Herman Wirth (alternatively referred to as Herman Wirth Roeper Bosch, or Herman Felix Wirth or Hermann) (6 May 1885 in Utrecht – 16 February 1981 in Kusel) was a Dutch-German historian, a Nazi and scholar of ancient religions and symbols. He co-founded the SS-organization Ahnenerbe but was later pushed out by Heinrich Himmler.
Born in Utrecht on 6 May 1885, Wirth studied Flemish Dutch philology, literature, history and musicology at Utrecht and Leipzig, receiving his doctorate in 1911 from the University of Basel with a dissertation on the demise of the Dutch folk song. He taught Dutch language at the University of Berlin since 1909.
In 1914, at the outbreak of World War I, Wirth volunteered for military service in the German army, where he was assigned to monitor the Flemish separatists in German-occupied Belgium. In 1916 he was decorated, dismissed from the service, and subsequently appointed by Wilhelm II as a professor (Titularprofessor). In 1918 he became professor at the Royal Conservatory of Brussels After the war ended, he and his wife moved to the Netherlands, where they founded a nationalist Wandervogel-organization, dedicated to traditional folk-music. By then, Wirth accepted a temporary job as teacher at the gymnasium of Baarn.
August 1922 he became honorary professor in Marburg, Germany, but he took another job as a teacher in Sneek (Netherlands) until February 1924. This gave him the opportunity do dive into Frisian folk culture and the history of the apparently age-old Oera Linda Book. In 1925 he joined the NSDAP. However, his membership was discontinued in 1926, apparently because he did not want to scare off Jewish sponsors.
Wirth then published a book about the "Prehistory of the Atlantic Nordic race" (German: Urgeschichte der atlantisch-nordischen Rasse), which found appeal in völkisch circles. From October 1932, Wirth attempted to set up a Forschungsinstitut für Urgeschichte in Bad Doberan associated with a professorship at Rostock university, supported by the NSDAP state government of Mecklenburg-Schwerin. Headed by Wirth, it was extremely controversial in professional circles as well as among noted NSDAP intellectuals. Due to a lack of funds and Wirth's expensive way of life, the institute folded within a year. The Hermann-Wirth-Gesellschaft, founded in 1928, also suffered.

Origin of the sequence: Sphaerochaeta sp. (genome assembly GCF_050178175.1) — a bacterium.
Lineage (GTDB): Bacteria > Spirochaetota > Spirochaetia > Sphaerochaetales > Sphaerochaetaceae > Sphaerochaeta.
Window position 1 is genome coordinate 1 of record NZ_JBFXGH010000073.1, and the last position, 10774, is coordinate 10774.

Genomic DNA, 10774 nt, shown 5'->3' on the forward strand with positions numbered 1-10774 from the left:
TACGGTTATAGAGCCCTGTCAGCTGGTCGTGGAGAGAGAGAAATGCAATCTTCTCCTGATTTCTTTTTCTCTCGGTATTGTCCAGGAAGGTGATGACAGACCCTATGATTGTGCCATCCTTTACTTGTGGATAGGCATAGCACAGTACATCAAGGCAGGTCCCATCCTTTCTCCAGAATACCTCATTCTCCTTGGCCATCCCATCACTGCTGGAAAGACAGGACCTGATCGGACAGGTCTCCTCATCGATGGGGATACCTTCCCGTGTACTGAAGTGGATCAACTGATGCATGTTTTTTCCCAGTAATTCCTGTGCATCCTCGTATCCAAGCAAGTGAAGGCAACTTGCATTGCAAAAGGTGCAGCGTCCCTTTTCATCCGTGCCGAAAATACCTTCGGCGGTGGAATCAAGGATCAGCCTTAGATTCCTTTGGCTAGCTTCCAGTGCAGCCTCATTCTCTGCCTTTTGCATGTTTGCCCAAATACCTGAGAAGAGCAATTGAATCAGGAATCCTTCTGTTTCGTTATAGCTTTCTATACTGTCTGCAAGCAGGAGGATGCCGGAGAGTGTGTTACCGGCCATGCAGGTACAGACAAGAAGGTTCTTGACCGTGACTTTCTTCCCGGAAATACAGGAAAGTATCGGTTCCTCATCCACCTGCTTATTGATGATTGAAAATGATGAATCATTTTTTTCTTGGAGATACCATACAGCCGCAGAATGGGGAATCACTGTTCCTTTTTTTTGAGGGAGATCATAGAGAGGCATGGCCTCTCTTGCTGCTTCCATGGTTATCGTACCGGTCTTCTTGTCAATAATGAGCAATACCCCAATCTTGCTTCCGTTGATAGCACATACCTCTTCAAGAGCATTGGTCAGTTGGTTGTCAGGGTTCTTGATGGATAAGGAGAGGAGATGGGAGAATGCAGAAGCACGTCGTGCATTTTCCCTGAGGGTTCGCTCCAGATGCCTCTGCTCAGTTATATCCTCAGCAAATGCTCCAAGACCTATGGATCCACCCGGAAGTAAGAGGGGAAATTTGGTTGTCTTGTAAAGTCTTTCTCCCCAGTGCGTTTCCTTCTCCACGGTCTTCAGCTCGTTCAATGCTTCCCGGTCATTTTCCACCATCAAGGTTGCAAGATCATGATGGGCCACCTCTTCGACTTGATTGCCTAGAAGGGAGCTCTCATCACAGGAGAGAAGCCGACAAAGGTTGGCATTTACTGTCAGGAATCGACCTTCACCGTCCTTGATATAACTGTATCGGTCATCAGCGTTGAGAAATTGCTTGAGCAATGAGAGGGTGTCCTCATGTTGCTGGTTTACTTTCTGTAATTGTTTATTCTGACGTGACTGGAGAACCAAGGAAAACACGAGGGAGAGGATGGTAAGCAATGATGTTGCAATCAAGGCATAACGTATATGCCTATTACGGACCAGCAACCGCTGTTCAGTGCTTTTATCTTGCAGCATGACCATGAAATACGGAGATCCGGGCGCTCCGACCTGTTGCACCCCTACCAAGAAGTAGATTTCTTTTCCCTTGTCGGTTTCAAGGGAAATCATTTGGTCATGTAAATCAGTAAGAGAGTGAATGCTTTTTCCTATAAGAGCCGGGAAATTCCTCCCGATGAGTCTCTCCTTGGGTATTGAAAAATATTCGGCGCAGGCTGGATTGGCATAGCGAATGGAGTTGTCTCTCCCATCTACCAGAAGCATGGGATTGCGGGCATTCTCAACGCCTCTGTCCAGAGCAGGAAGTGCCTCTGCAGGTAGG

After the rise to power of the NSDAP, he rejoined the party in 1934 and shortly thereafter became a member of the Schutzstaffel (SS, membership number 258.776). He was re-awarded his former NSDAP number (20.151) personally by Adolf Hitler.
In early summer 1933, friends within the NSDAP helped Wirth to be appointed to an extraordinary professorship without teaching responsibilities at the theological faculty of Berlin University. He also negotiated with the Prussian Ministry of Education about the establishment of an open-air museum Deutsches Ahnenerbe near Berlin. Wirth also re-founded his organization as Gesellschaft für germanische Ur- und Vorgeschichte, with assistance from the journalist and Nazi functionary Johann von Leers and the industrialist Ludwig Roselius. The latter had supported Wirth since the 1920s and paid for the publication of Der Aufgang der Menschheit.
Between 1933 and 1935, there was a large philosophical clash encouraged by the Nazi party between the churches, and neo-paganism supported by völkisch theories. Wirth was among those who tried to reinterpret Christianity in terms of ethnic Nordic origin of original monotheism. The free-thinking neo-pagans founded a supporting group in 1933, and included Wirth, Jakob Wilhelm Hauer, and until 1934 Ernst Bergmann and numerous ex-Communists.
In 1934, Wirth advanced plans to create an organization called Deutsches Ahnenerbe e.V. which was intended to host and exhibit his collection. Although he was supported by Roselius, the Verein was seemingly never set up. But von Leers had brought Wirth into contact with Heinrich Himmler and Richard Walther Darré who were interested in Wirth's ideas. From 1935, sponsored by Himmler and Darré, Wirth co-founded and then headed the Ahnenerbe, which was to "research German ancestral heritage", of the SS. In 1937, Himmler restructured the Ahnenerbe, made Wirth the "Honorary President" with no real powers and replaced him as president with Walter Wüst. In 1938, Wirth also lost his department within the Ahnenerbe and in 1939 he lost his position as Ehrenpräsident.
Wirth continued his research, repeatedly financed by Himmler; both men remained in touch. Wirth remained an SS-officer, but had, in spite of having Himmlers consent, a hard time in finding a new job at Marburg University.
Post World War II